Yuan T. Lee honored by U.S. sciences academy for human rights

03/17/2020 10:20 PM
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Image taken from the website of University of California Berkley
Image taken from the website of University of California Berkley's College of Chemistry

Taipei, March 17 (CNA) Taiwanese chemist Yuan T. Lee (李遠哲) is one of 10 Nobel Prize-winning scientists being honored in a photographic exhibition organized by America's National Academy of Sciences (NAS) for their contributions to the field of human rights, Taiwan's Academia Sinica said Tuesday.

The research institute said in a press release that Lee had been selected by the NAS' Committee on Human Rights for the exhibition titled "Advancing Rights and Freedoms: Science, Human Dignity and the Nobel Prize," which is being held at the academy's Washington headquarters from March 11-June 1.

In addition to portraits of the selected laureates, the exhibition features abstracts chronicling their respective human rights achievements, Academia Sinica said.

On its website, the exhibition cites Lee's "efforts to call attention to the human rights implications of climate change," which it said demonstrated "the profound and enduring connections between science and human rights and the important role for science in advancing human dignity worldwide."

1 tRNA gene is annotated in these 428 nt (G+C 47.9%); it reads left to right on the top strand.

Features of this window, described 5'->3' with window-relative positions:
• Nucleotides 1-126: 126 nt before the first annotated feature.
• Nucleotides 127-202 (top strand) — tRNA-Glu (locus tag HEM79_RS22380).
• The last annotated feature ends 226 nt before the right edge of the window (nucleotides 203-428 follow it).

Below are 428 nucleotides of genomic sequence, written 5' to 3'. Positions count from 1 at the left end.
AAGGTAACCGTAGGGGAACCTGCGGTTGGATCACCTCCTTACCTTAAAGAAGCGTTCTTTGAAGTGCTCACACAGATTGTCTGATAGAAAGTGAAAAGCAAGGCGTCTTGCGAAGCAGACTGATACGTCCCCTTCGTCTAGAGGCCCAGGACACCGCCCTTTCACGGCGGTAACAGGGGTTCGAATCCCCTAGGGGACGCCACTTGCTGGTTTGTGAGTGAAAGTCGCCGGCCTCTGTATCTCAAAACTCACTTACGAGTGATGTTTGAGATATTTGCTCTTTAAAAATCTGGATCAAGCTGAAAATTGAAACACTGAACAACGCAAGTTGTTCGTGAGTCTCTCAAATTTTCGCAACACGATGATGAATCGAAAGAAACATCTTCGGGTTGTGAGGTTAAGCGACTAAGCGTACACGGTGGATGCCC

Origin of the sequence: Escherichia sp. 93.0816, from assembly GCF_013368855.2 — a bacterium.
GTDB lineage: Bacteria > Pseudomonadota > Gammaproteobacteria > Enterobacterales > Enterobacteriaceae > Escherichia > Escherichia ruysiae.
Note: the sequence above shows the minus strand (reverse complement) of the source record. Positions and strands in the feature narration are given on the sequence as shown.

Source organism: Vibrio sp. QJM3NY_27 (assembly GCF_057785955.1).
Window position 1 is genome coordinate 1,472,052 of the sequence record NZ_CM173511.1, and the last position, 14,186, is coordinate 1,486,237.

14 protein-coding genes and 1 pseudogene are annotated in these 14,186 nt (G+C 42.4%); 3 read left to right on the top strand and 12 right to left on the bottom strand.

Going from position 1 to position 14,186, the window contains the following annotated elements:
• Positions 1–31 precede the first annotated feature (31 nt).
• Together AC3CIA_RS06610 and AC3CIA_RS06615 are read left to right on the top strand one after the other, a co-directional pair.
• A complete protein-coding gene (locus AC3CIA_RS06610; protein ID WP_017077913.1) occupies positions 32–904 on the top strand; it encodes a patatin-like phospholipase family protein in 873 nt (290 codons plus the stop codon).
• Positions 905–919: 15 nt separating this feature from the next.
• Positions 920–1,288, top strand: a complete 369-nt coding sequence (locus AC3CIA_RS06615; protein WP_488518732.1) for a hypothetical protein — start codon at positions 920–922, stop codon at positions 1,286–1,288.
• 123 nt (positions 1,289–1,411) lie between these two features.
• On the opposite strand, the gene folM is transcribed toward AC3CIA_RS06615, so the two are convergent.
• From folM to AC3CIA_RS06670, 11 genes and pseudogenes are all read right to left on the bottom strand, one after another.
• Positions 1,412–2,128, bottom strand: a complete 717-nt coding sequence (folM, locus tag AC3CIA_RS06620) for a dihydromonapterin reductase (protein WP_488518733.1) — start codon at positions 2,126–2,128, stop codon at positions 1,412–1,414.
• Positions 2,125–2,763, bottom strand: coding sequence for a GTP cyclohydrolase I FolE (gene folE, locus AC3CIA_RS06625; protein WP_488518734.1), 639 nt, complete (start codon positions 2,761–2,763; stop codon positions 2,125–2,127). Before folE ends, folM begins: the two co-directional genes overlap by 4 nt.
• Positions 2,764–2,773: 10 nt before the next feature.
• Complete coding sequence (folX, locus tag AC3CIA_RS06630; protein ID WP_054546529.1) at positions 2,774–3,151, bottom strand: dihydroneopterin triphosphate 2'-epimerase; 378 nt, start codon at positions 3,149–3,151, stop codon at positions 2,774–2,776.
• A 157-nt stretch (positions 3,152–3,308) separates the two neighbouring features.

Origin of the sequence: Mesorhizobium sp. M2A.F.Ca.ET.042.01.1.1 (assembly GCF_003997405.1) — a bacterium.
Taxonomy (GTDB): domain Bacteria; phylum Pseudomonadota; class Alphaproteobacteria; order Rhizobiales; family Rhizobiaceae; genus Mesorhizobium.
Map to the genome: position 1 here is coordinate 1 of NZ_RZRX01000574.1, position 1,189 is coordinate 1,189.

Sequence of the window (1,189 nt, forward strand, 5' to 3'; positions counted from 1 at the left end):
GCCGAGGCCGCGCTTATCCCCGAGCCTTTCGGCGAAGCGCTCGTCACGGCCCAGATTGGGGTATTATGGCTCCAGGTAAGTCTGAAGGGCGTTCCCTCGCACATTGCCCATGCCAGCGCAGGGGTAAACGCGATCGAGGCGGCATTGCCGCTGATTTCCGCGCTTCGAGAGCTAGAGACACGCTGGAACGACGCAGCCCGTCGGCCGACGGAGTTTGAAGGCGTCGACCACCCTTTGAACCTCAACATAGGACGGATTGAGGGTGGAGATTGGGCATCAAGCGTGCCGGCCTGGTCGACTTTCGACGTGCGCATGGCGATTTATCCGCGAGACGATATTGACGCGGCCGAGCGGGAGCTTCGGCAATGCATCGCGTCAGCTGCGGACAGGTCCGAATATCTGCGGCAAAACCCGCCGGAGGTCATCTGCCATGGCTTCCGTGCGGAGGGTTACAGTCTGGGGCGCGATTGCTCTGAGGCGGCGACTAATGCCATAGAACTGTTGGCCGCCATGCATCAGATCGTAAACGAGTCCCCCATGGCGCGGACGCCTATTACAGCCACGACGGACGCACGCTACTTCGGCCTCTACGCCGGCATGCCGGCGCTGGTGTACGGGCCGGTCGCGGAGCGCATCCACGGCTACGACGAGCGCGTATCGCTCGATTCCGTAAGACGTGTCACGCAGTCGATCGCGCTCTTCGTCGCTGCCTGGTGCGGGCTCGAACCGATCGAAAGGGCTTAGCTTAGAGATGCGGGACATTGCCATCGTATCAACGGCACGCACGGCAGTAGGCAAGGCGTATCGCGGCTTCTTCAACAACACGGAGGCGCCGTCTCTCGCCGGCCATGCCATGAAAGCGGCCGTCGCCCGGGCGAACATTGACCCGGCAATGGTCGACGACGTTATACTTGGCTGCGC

The exhibition also recognizes Lee for his work in strengthening the International Human Rights Network of Academies and Scholarly Societies during his time as Academia Sinica president (1994-2006), as well as his promotion of scientific freedom, Academia Sinica said.

Lee, who was awarded the Nobel Prize in Chemistry in 1986 and is now Professor Emeritus at University of California Berkley, said in a statement that a commitment to human rights motivated his advocacy on the topic of climate change.

Man-made climate change has already started affecting marginal populations, for which reason it needs to be approached as a global challenge, in order to make the world a more equitable and democratic place, he said.

The NAS, a non-profit nonovernmental organization with more than 2,000 lifetime members, is currently closed through April 30 in response to the COVID-19 pandemic, according to a notice on its website.

(By Wu Hsin-yun and Matthew Mazzetta)


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